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Ge Hong as depicted by Gan Bozong, woodcut print, Tang dynasty (618–907)

Ge Hong (Chinese: 葛洪; b. 283[1][2] – d. 343[1] or 364[2]), courtesy name Zhichuan (稚川), was a Chinese linguist, Taoist practitioner, philosopher, physician, politician, and writer during the Eastern Jin dynasty. He was the author of Essays on Chinese Characters, the Baopuzi, the Emergency Formulae at an Elbow's Length,[3] among others. He was the originator of first aid in traditional Chinese medicine and influenced later generations.

Early life

Ge Hong was born as the third son into a well-established family, his father died when he was 13.


In his public service role as an official, he was often asked to appraise his friends and acquaintances as possible candidates for government office positions and was also chosen to perform military service. However, he was unhappy with his life as an official. Although he never rejected Confucianism, he grew interested in Taoist cultivation and using drugs so he could achieve the spiritual freedoms of Taoist Immortality.

He wrote an autobiography of his life that was the last part of his collected writings[4]

His grandfather served as Minister of Personnel and his father as governor. By Ge Hong's time, although the family was declining, he was once made Marquis (noble title) of the area within the past relying on his meritorious military service.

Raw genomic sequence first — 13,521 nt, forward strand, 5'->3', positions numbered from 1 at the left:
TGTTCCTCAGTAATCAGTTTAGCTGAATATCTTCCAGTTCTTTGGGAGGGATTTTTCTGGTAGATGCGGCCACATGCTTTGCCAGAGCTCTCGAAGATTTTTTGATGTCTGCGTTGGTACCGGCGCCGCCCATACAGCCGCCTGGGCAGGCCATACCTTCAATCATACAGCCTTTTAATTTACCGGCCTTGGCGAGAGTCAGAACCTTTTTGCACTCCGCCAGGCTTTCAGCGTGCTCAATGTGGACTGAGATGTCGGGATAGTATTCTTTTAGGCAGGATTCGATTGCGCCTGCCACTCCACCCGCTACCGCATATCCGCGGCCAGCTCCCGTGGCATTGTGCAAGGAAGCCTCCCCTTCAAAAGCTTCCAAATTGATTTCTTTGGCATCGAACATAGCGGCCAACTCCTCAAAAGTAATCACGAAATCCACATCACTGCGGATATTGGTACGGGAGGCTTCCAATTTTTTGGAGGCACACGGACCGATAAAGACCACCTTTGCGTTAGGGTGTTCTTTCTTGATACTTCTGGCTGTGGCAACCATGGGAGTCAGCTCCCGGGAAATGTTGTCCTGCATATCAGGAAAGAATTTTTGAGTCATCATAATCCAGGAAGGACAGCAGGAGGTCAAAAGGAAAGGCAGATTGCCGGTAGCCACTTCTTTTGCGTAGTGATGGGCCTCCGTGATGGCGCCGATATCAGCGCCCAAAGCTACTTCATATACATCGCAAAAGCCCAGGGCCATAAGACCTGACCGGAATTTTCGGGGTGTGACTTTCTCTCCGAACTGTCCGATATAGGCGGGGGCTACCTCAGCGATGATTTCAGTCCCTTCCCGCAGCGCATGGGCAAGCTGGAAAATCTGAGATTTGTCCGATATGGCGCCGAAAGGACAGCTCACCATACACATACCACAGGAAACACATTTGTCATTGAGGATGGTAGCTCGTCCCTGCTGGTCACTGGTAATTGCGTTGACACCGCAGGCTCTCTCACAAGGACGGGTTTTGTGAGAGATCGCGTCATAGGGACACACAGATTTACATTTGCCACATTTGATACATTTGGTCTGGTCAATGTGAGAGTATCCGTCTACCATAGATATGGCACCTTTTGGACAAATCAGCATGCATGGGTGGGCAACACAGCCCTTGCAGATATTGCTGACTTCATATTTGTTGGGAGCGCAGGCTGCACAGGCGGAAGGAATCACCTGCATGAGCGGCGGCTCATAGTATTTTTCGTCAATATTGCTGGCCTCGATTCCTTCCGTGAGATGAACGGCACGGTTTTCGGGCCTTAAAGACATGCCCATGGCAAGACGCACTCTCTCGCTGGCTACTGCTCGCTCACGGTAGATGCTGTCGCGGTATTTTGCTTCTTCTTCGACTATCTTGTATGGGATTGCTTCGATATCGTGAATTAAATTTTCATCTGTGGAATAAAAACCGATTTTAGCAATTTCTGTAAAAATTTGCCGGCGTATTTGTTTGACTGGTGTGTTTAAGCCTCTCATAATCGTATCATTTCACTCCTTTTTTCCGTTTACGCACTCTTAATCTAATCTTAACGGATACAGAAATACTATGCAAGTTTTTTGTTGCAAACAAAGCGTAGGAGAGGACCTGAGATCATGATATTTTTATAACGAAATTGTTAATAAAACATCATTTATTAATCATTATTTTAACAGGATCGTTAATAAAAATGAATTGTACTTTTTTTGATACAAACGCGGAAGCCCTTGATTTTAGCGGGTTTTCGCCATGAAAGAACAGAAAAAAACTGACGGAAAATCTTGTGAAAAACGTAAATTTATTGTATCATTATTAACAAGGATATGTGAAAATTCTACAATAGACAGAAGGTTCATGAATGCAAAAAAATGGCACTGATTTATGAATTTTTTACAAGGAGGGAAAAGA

His main contributions were in Chinese alchemy and medicine, and also as a religious scholar integrating Confucianism and Taoism. Ge Hong questioned ancient writings and was against the traditionalism of the time, whereby older writings were valued while newer ideas were less respected, and instead emphasized innovation and methods which involved experimentation and results. This was especially the case in his work in medicine and alchemy. In medical practice, Ge Hong read a large number of medical books in his analysis and research. He summarized treatment experience and collected knowledge from folk treatments, compiling works such as the hundred-scrolled book《玉函方》.

In his book《肘后方》, he suggested treating rabies patients by applying the brain matter of rabid dogs onto the bite wound,[5] and extractions from the plant Artemisia annua (青蒿) to treat malaria. The latter method inspired the works of Tu Youyou, which led to the discovery of artemisinin extracted from the same plant, part of the 2015 Nobel Prize in Physiology or Medicine.[6]

See also


  1. ^ a b Wells, Matthew (18 July 2013). "Self as Historical Artifact: Ge Hong and Early Chinese Autobiographical Writing". Early Medieval China. 2003 (1): 71–103. doi:10.1179/152991003788138465. S2CID 161623586.
  2. ^ a b Liu, Peng (12 October 2016). ""Conceal my Body so that I can Protect the State": The Making of the Mysterious Woman in Daoism and Water Margin". Ming Studies. 2016 (74): 48–71. doi:10.1080/0147037X.2016.1228876. S2CID 164447144.
  3. ^ "Daoism Series 31: Prepared Emergency Formulae Behind the Elbow". Purple Cloud. 2020-12-09. Retrieved 2022-05-05.
  4. ^ Ebrey, Patricia Buckley (1993). Chinese civilization : a sourcebook (2nd ed.). New York: The Free Press. pp. 91. ISBN 002908752X. OCLC 27226697.
  5. ^ Ge, Hong. 《肘后备急方》 (in Chinese). Wester Jin (near present day Guangdong).
  6. ^ "Youyou Tu – Biographical". Retrieved 2018-04-22.

Further reading